Well, sorry, folks. I've had no time for you lately. I miss you, though! I'd much rather be blogging than what I'm doing.
I haven't even had a chance to respond to all of your latest brilliant comments and to admit how horribly outdated my fashion knowledge is − but really, I think perhaps that my shabby photos didn't do those wigs justice. Did anyone try enlarging those photos for a closer look? I am familiar with that spiky, shaggy look for men but this is something entirely different that should be called the machete cut.
Anyway, virtually every single thing that we own in the world that uses electricity is broken, including three fans and our air conditioner. Of course, it has been so damn hot lately with not even the tiniest bit of breeze that even the born-and-raised Ceibeños are crying about the heat.
Of course! Don't air conditioners always break on the hottest day of the year? We're suffering! The other night I was cooking dinner and I had sweat dripping off my nose, lip, chin, and hair − no salt required in the food (gross!) − and my clothes looked like I was in a wet t-shirt contest. Since then, I've just been saying no to cooking whenever I can. Who has an appetite in this heat? Oh, yeah, well, El Jefe does, darn it.
The problem is that nobody really knows how to fix these things. They always suggest to replace the motor or the circuit board or buy a new one. Then if that doesn't work, oops, they suggest buying another part. If we do find someone who seems to know what they are talking about, OF COURSE, the parts are not available in Honduras, even if we bought the darn thing here.
So, even though I know about as much about diagnosing these things and finding parts as I do about performing heart surgery, it has been my duty to scour the internet for info and order the parts. Oh, it gives me a headache! I worry about buying the right part because who knows if the problem really is the capacitator (what's that?) or the switch (whats that?) or the solenoid (what's that?) or some other thing that I wouldn't recognize if it had a label on it and they never do.
Some things come easy to me but for whatever reason, this type of stuff doesn't. I feel like a dunce. Sometimes I act like a dunce and put my hands over my ears when El Jefe tries to explain things to me (which he reaaaaaally doesn't like).
I will say that I've found some great repair forums. The Appliance Guru is one of my favorites. They have Samurai repairmen who are really great. Nice people and very thorough answers. I haven't posted a question myself but in some cases I've been able to find what seem to be very good answers for our problems. Hey, if we have any HVAC or appliance techs in the audience, give me a shout!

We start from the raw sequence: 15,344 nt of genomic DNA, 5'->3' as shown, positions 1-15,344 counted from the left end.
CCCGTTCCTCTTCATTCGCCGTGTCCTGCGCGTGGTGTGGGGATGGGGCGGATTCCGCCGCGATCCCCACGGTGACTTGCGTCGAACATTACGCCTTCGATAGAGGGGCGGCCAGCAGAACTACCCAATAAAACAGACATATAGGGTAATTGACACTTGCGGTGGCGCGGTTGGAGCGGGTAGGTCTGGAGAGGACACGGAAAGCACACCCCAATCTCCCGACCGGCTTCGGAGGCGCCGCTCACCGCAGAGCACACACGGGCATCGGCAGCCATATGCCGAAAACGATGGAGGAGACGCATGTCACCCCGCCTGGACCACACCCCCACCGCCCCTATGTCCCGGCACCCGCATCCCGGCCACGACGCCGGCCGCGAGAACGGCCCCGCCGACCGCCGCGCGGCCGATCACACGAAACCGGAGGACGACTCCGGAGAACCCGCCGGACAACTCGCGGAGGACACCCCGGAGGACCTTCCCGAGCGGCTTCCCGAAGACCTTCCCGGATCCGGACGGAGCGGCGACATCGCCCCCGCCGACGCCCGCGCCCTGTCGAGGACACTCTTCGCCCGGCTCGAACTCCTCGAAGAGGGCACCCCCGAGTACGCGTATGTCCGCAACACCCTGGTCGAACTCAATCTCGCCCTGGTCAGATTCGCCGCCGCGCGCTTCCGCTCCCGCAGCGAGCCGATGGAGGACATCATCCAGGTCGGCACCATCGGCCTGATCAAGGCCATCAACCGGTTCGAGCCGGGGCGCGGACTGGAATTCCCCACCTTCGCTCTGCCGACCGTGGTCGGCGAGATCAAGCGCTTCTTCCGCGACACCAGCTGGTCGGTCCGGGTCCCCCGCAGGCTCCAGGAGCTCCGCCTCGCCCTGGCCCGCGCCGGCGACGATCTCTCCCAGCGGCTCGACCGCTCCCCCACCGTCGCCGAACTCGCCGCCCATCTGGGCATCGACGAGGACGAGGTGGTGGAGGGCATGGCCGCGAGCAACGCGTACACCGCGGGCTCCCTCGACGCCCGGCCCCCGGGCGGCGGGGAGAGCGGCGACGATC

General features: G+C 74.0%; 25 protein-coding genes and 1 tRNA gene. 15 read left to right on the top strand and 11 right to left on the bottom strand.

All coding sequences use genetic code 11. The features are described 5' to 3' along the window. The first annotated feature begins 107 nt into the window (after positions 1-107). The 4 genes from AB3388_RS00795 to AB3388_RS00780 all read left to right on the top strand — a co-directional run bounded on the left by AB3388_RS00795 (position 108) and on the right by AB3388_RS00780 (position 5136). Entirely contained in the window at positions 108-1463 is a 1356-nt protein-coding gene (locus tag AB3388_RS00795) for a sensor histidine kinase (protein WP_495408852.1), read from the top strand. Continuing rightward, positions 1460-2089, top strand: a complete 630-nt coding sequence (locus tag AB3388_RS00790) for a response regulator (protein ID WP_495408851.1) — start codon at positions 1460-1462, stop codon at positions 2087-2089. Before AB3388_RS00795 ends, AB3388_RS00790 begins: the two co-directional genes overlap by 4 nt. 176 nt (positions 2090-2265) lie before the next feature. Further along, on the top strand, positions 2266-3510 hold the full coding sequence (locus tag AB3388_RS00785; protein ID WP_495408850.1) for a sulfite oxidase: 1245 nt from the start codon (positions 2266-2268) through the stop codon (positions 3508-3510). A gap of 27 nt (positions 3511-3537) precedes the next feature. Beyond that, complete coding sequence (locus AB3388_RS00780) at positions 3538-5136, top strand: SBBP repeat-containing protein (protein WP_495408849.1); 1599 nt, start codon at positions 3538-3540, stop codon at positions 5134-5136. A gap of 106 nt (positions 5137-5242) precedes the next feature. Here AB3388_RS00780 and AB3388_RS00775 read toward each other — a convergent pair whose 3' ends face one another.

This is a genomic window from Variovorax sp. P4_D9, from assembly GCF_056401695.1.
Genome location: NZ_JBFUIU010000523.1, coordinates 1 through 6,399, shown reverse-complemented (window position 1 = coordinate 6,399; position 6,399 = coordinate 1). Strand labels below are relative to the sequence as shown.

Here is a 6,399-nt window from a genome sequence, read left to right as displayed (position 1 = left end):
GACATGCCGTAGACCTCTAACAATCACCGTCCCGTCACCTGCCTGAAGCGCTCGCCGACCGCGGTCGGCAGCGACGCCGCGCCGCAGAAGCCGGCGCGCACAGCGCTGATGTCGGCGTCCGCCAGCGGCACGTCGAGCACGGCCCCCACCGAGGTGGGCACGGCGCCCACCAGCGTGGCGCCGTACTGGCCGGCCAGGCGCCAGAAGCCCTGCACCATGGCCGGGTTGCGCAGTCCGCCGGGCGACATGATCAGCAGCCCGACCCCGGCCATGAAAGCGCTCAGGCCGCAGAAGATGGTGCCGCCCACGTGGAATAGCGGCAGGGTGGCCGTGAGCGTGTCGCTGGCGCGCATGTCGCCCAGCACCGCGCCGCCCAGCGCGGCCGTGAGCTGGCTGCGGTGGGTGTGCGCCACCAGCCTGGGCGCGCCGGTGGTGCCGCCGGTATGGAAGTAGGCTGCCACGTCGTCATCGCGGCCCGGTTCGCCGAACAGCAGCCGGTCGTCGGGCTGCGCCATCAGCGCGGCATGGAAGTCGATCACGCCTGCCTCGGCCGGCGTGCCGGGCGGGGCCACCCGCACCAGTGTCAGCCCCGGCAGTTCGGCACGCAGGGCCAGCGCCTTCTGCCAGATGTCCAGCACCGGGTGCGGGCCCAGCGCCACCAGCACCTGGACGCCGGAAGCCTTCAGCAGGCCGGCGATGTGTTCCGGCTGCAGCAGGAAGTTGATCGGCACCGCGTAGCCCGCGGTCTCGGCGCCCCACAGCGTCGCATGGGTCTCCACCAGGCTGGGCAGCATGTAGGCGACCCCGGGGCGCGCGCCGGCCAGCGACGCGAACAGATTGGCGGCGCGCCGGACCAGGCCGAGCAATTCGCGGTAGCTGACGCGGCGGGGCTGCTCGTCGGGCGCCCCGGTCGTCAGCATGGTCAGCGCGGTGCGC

Oh, don't think that El Jefe just turns it all over to me. He gets people to come out and drags parts all over town trying to get them tested and so forth. My problem is that instead of just finding the part that El Jefe tells me to, I start researching the problem because we've been lead astray so many times and bought so many expensive parts that we didn't even need. You usually can't return parts in Honduras, even if you've never taken them out of the packaging and walk back into the store 5 minutes later. Similarly, if you buy them in the U.S., it usually costs a ton to send them back, if you even can.
It's really amazing how many problems are caused by our unreliable electric supply and the climate here. Nothing lasts! I know that we'll be less likely to go for quality in the future when we start replacing things. We did in the past and these things are not lasting longer than the cheaper brands probably would have.
To end on a happier note, a friend is passing through La Ceiba in a couple of weeks and will be able to bring all these parts to us providing I can find them in time to have them shipped to her.
The other good news is that there is an 80% chance of badly needed rain tomorrow. Not only that, but Weather Underground is predicting a high temp of 73°F (23°C) tomorrow due to a tropical storm that is building. I find that very, very hard to believe − the temperature, not the storm − but it gives me hope of a more comfortable day tomorrow.
Top photo explanation: This is the only replacement plug that we could find in all of La Ceiba. Nice color, huh? Thankfully its only for the iron so it's not on display all the time. Why did we need a replacement on a relatively little used high quality iron? Well, my best guess is that the series of maids all pulled it out of the wall by the cord, even though La Gringa patiently said twenty times, "Always unplug the iron by pulling on the plug, not the cord because it could damage the wires," to which they gave me that look like I'm really stupid and continued to do things the way that they wanted to.
And finally, here is someone who knows how to stay cool!
This is my niece Abby. Isn't she a little doll? She's just as sweet as she looks, too. Her little hands and feet were all shriveled up from her hot afternoon in the pool. This photo puts a smile on my face.
This is how I will feel tomorrow if the temperature really only gets to 73°F.